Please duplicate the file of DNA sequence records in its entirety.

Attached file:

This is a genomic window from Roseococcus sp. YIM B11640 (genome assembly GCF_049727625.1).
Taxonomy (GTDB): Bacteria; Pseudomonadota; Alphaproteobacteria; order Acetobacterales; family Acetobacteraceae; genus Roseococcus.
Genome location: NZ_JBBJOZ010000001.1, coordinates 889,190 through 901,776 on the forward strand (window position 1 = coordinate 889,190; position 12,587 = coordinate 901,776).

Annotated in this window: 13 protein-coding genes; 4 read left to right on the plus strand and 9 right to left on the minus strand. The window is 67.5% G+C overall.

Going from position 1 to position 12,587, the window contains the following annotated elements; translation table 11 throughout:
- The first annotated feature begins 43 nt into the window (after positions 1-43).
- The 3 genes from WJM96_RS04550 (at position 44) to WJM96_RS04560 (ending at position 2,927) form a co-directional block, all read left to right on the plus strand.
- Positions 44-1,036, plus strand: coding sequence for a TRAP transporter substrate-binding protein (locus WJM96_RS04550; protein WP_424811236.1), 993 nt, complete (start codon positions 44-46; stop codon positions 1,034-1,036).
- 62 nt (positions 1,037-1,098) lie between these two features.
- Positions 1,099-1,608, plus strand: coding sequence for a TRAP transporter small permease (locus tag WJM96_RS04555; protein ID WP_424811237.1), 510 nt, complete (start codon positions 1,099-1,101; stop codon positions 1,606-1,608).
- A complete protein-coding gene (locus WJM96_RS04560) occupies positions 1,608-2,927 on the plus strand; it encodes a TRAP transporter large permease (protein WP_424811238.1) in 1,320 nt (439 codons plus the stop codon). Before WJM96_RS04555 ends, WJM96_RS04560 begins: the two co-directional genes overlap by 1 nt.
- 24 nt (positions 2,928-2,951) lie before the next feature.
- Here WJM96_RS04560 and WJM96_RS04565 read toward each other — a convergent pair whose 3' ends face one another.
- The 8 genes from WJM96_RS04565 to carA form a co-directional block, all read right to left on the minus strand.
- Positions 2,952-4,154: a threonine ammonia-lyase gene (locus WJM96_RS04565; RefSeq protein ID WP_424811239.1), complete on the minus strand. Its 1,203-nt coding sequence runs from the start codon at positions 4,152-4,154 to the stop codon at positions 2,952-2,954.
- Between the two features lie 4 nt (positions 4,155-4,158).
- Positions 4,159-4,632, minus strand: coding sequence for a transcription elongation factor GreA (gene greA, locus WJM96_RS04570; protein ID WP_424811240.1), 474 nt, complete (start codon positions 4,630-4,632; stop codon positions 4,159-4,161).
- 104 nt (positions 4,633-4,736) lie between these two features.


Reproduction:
This is a genomic window from Roseococcus sp. YIM B11640 (genome assembly GCF_049727625.1).
Taxonomy (GTDB): Bacteria; Pseudomonadota; Alphaproteobacteria; order Acetobacterales; family Acetobacteraceae; genus Roseococcus.
Genome location: NZ_JBBJOZ010000001.1, coordinates 889,190 through 901,776 on the forward strand (window position 1 = coordinate 889,190; position 12,587 = coordinate 901,776).

Annotated in this window: 13 protein-coding genes; 4 read left to right on the plus strand and 9 right to left on the minus strand. The window is 67.5% G+C overall.

Going from position 1 to position 12,587, the window contains the following annotated elements; translation table 11 throughout:
- The first annotated feature begins 43 nt into the window (after positions 1-43).
- The 3 genes from WJM96_RS04550 (at position 44) to WJM96_RS04560 (ending at position 2,927) form a co-directional block, all read left to right on the plus strand.
- Positions 44-1,036, plus strand: coding sequence for a TRAP transporter substrate-binding protein (locus WJM96_RS04550; protein WP_424811236.1), 993 nt, complete (start codon positions 44-46; stop codon positions 1,034-1,036).
- 62 nt (positions 1,037-1,098) lie between these two features.
- Positions 1,099-1,608, plus strand: coding sequence for a TRAP transporter small permease (locus tag WJM96_RS04555; protein ID WP_424811237.1), 510 nt, complete (start codon positions 1,099-1,101; stop codon positions 1,606-1,608).
- A complete protein-coding gene (locus WJM96_RS04560) occupies positions 1,608-2,927 on the plus strand; it encodes a TRAP transporter large permease (protein WP_424811238.1) in 1,320 nt (439 codons plus the stop codon). Before WJM96_RS04555 ends, WJM96_RS04560 begins: the two co-directional genes overlap by 1 nt.
- 24 nt (positions 2,928-2,951) lie before the next feature.
- Here WJM96_RS04560 and WJM96_RS04565 read toward each other — a convergent pair whose 3' ends face one another.
- The 8 genes from WJM96_RS04565 to carA form a co-directional block, all read right to left on the minus strand.
- Positions 2,952-4,154: a threonine ammonia-lyase gene (locus WJM96_RS04565; RefSeq protein ID WP_424811239.1), complete on the minus strand. Its 1,203-nt coding sequence runs from the start codon at positions 4,152-4,154 to the stop codon at positions 2,952-2,954.
- Between the two features lie 4 nt (positions 4,155-4,158).
- Positions 4,159-4,632, minus strand: coding sequence for a transcription elongation factor GreA (gene greA, locus WJM96_RS04570; protein ID WP_424811240.1), 474 nt, complete (start codon positions 4,630-4,632; stop codon positions 4,159-4,161).
- 104 nt (positions 4,633-4,736) lie between these two features.